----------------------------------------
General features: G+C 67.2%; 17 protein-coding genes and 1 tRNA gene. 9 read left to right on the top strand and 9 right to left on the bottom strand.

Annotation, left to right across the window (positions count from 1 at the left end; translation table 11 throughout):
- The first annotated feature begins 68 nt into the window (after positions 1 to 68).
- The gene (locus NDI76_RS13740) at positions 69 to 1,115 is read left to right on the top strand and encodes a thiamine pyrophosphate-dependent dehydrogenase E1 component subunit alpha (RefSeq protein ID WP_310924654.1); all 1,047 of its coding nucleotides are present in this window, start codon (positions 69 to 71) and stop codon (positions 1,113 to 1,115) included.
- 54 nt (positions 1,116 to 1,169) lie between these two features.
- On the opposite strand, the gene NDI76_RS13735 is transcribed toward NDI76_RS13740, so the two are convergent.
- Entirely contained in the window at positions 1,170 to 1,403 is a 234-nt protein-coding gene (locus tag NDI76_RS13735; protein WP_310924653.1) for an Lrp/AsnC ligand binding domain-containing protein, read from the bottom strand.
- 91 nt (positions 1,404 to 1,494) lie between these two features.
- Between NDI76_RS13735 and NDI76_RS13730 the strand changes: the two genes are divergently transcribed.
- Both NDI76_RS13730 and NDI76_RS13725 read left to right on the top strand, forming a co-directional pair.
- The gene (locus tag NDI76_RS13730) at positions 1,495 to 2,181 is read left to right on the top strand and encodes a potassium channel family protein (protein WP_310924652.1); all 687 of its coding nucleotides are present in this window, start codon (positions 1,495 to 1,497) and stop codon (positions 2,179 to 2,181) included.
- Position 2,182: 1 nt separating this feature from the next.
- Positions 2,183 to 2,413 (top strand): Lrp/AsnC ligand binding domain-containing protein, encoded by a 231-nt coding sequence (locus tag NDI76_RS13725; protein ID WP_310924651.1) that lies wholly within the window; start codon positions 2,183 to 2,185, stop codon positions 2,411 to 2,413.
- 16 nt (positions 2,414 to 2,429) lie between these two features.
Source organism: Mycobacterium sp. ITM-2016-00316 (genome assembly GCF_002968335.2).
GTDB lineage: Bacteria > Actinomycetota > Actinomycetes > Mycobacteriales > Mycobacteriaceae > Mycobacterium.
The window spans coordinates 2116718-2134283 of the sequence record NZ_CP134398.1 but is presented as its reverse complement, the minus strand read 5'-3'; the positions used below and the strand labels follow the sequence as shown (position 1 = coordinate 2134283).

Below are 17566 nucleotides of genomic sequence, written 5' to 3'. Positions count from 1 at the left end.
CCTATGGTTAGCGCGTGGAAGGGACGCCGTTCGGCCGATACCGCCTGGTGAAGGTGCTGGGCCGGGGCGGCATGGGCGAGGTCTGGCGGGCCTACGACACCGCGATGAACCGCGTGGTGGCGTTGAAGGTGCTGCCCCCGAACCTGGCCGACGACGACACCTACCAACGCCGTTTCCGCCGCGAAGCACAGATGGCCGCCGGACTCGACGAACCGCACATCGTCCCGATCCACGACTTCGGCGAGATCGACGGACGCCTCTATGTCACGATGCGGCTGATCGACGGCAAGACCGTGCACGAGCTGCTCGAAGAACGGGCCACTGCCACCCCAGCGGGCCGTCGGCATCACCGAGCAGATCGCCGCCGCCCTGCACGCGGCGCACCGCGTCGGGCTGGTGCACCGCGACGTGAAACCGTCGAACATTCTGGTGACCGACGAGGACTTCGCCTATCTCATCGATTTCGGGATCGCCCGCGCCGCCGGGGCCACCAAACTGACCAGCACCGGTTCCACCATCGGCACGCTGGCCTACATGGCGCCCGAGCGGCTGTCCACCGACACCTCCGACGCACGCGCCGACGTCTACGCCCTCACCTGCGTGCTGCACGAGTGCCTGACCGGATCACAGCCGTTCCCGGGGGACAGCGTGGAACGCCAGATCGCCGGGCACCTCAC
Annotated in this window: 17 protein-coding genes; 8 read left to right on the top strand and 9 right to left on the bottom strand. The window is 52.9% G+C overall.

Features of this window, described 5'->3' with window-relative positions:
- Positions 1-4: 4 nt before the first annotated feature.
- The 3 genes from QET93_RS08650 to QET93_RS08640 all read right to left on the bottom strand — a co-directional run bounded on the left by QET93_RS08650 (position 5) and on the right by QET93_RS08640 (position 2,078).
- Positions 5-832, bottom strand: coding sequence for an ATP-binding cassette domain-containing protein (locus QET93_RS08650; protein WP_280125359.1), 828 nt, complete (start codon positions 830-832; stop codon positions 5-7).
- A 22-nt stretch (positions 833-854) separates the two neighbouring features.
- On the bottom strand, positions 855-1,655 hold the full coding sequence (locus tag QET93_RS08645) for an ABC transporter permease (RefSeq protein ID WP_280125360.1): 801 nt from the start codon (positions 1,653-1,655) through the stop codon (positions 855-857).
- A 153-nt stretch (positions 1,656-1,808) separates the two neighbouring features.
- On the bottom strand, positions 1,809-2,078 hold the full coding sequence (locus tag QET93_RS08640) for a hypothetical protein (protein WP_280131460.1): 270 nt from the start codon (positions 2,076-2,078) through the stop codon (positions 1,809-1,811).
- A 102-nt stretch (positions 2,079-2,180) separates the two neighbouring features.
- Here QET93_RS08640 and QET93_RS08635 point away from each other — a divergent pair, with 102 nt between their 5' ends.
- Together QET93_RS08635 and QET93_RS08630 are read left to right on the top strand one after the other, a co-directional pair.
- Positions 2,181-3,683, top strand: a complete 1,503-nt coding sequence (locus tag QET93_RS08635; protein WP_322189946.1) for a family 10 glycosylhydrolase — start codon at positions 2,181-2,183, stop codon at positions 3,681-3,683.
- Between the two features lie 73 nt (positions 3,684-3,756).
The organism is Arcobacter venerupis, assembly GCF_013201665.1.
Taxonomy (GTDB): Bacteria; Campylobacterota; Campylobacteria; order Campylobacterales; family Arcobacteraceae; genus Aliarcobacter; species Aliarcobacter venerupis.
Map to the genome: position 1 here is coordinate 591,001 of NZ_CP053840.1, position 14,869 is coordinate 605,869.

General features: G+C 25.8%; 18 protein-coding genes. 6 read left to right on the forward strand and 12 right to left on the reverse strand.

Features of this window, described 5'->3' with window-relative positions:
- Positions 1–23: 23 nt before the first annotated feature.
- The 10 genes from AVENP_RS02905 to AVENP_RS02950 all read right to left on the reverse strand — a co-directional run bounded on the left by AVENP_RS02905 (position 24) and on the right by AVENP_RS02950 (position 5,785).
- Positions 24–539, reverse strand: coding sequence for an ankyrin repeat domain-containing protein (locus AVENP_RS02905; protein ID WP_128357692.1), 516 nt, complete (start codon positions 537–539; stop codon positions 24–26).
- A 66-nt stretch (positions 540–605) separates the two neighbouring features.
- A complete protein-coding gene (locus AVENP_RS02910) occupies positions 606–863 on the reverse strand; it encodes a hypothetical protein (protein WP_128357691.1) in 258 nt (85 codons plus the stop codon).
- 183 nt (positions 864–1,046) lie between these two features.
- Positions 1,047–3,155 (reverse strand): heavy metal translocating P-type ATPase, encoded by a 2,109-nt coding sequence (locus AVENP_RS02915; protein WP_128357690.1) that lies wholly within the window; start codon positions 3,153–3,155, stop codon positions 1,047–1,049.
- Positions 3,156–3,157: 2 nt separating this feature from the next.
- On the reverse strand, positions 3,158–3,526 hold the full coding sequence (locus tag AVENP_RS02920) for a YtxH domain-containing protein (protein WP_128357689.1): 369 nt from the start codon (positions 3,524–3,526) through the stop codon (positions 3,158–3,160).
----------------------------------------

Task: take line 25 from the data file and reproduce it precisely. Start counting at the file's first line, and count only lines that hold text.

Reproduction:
- A 22-nt stretch (positions 833-854) separates the two neighbouring features.